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Why are “Find my phone” apps wrongly directing people to this house in Atlanta?


If you’ve ever lost your phone before and immediately tried to locate it using some GPS-tracker app like “find my iPhone”, you’d probably know that a wild goose chase ensues. The chase begins and you’ll have to act fast if you want to catch the culprit that has stolen your smartphone.

Now, what if you’re on the receiving end of these searches multiple times. Does it make you a thief? Or is your house just bringing bad GPS-related luck? We dig deeper into this mysterious case that has a couple in Atlanta constantly having find my phone-like apps bring people to their house.


Make no mistake, this duo is not the Bonnie and Clyde of the smartphone industry. They’ve just bought the wrong house. This all began when Christina Lee and Michael Saba moved in together. The following months they started getting odd “visits” from people looking for their smartphones, stating that their phone-tracking apps lead them to this geolocation.

So put yourself in their shoes. At every time of day having people bang on your door sometimes accompanied by policemen, asking to search your house for their missing smartphone. Yikes, after the third time we’d move out immediately if it was us.


They’ve been through about a dozen accusations and every time they need to explain that “I’m sorry you came all this way. This happens a lot”. Often people take their word but there are times where the accusers fail to believe them.

The couple has tried to understand why they keep facing this but their attempts to connect the dots have been in vain. These stolen phones have no real commonality between them. They’re on different cellular networks. While some are Androids and some are iPhones. An official complaint has been filed to their local police department too but it’s all the same.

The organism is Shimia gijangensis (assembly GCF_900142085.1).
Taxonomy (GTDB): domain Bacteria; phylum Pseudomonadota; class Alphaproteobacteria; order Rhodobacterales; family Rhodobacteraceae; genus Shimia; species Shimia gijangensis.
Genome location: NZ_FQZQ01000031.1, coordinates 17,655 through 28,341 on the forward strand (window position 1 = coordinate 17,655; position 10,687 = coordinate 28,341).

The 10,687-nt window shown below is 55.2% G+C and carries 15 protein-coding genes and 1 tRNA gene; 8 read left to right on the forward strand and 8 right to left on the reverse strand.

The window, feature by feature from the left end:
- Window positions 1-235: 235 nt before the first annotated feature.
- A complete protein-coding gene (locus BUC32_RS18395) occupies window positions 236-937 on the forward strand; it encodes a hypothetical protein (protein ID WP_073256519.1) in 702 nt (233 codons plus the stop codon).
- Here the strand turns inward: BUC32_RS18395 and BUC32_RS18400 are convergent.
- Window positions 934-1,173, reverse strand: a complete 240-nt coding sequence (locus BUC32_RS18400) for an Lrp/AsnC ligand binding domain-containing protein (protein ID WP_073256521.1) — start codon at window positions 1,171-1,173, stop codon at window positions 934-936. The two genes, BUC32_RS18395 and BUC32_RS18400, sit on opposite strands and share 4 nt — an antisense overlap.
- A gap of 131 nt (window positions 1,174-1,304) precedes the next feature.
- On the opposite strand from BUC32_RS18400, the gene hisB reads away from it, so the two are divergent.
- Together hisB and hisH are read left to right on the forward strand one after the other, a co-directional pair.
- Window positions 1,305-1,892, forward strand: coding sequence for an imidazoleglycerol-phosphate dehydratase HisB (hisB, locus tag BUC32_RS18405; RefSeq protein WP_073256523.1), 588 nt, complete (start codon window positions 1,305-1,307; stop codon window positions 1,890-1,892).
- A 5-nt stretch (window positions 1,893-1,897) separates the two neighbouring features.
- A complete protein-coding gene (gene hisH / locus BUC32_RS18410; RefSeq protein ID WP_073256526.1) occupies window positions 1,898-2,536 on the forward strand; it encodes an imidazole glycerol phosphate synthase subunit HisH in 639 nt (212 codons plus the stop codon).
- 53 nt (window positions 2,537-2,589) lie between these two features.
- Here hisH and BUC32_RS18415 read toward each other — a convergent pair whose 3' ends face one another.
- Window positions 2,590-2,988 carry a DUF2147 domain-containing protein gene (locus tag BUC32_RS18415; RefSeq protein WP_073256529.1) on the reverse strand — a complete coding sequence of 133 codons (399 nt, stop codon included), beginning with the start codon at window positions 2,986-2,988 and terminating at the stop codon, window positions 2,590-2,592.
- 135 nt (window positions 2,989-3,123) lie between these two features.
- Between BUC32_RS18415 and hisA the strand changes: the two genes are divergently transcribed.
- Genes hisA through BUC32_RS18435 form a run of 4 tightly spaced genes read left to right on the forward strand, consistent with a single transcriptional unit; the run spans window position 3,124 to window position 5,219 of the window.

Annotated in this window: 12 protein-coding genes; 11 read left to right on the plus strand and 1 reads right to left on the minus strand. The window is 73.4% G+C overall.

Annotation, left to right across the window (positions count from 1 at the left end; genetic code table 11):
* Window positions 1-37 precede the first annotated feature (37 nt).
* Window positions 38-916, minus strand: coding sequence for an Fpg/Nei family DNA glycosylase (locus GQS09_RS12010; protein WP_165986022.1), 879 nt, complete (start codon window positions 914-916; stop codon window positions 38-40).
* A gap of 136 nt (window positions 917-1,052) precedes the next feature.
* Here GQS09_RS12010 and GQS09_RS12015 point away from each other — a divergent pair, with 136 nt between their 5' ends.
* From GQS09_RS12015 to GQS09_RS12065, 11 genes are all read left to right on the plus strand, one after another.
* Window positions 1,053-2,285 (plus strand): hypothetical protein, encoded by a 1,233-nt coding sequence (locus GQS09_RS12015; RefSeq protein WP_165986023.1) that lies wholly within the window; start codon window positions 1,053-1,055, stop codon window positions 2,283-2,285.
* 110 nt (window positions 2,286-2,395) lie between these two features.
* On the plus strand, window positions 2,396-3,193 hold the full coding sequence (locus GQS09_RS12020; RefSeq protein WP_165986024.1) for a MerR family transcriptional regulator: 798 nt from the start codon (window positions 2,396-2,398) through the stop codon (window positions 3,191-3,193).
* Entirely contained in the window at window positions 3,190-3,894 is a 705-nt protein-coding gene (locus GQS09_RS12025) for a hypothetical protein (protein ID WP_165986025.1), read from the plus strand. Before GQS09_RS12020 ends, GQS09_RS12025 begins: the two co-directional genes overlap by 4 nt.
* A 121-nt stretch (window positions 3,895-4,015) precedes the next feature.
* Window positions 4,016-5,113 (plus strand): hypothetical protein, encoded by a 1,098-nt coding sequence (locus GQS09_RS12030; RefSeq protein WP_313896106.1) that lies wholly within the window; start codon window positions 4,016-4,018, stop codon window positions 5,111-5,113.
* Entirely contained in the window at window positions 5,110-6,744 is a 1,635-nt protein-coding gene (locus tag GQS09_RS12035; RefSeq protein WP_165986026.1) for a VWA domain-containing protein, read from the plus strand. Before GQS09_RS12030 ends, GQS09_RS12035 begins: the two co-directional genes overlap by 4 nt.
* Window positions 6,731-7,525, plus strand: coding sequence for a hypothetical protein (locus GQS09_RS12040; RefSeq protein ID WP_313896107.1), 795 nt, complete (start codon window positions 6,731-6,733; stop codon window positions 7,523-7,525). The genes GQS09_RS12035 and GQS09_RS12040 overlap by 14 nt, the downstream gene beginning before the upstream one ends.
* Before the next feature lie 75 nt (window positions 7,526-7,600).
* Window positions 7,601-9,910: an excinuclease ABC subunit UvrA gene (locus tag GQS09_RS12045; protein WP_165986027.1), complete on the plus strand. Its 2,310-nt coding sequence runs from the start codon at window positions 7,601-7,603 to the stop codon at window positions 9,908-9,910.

A case as interesting as this isn’t the first time that “Find my phone” apps have failed to give the correct location of where these stolen phones are. Some experts claim that it’s associated with cell tower triangulation – a problem that has been exhibited before in another state.

A commentator on Ars Technica points out a reasonable explanation below:

“Our utility maps things by GPS, but the fallback is to plug the address into something like Microsoft Streets and Trips or even Google Maps. If the mapping program can’t find it, typically it will default to throwing the coordinates to wherever the geographical center of the zip code is. Sometimes it’s the middle of nowhere and obviously wrong, sometimes it’s a similar street in the same city, sometimes it’s a similar street on the other side of the US.

When we encounter errors like this, we have to manually update our database with the proper GPS data, which we get with a handheld. We are supposed to do this when we install new meters and equipment, to map their locations accurately, but most of the time they forget or don’t bother and the person entering the information into the database has to “best guess” where it is.

What’s probably happening is that GPS coordinates for these “lost” phones is bad, and the mapping program is throwing up its hands and pointing them to the default location for that zip code, which is unfortunately on top of this address.”

Will it ever end for the couple? Who knows but shifting houses should probably be on their minds by now.

For those who’ve lost their phones before, do share with us your experiences with the apps you’ve used to locate them. Have you ever managed to locate your devices? Share with us in the comments below.